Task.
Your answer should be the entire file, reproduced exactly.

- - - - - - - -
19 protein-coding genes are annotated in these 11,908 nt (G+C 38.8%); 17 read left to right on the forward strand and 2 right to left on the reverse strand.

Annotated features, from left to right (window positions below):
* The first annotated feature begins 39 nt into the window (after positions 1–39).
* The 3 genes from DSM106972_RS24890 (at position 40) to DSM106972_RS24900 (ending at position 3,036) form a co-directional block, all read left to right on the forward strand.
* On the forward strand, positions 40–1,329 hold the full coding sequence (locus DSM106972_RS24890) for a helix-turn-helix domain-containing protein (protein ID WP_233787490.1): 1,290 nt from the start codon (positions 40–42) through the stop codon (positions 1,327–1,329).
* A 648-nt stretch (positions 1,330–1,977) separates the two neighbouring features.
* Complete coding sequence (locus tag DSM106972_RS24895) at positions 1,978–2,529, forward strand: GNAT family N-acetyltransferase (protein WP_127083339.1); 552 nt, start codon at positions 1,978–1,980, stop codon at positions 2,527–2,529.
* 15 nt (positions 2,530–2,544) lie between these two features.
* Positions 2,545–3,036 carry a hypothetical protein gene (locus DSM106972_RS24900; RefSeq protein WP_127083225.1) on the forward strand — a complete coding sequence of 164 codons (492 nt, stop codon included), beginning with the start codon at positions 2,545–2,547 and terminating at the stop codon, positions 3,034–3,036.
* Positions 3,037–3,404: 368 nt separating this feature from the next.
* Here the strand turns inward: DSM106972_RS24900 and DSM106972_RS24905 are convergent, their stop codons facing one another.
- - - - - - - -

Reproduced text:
19 protein-coding genes are annotated in these 11,908 nt (G+C 38.8%); 17 read left to right on the forward strand and 2 right to left on the reverse strand.

Annotated features, from left to right (window positions below):
* The first annotated feature begins 39 nt into the window (after positions 1–39).
* The 3 genes from DSM106972_RS24890 (at position 40) to DSM106972_RS24900 (ending at position 3,036) form a co-directional block, all read left to right on the forward strand.
* On the forward strand, positions 40–1,329 hold the full coding sequence (locus DSM106972_RS24890) for a helix-turn-helix domain-containing protein (protein ID WP_233787490.1): 1,290 nt from the start codon (positions 40–42) through the stop codon (positions 1,327–1,329).
* A 648-nt stretch (positions 1,330–1,977) separates the two neighbouring features.
* Complete coding sequence (locus tag DSM106972_RS24895) at positions 1,978–2,529, forward strand: GNAT family N-acetyltransferase (protein WP_127083339.1); 552 nt, start codon at positions 1,978–1,980, stop codon at positions 2,527–2,529.
* 15 nt (positions 2,530–2,544) lie between these two features.
* Positions 2,545–3,036 carry a hypothetical protein gene (locus DSM106972_RS24900; RefSeq protein WP_127083225.1) on the forward strand — a complete coding sequence of 164 codons (492 nt, stop codon included), beginning with the start codon at positions 2,545–2,547 and terminating at the stop codon, positions 3,034–3,036.
* Positions 3,037–3,404: 368 nt separating this feature from the next.
* Here the strand turns inward: DSM106972_RS24900 and DSM106972_RS24905 are convergent, their stop codons facing one another.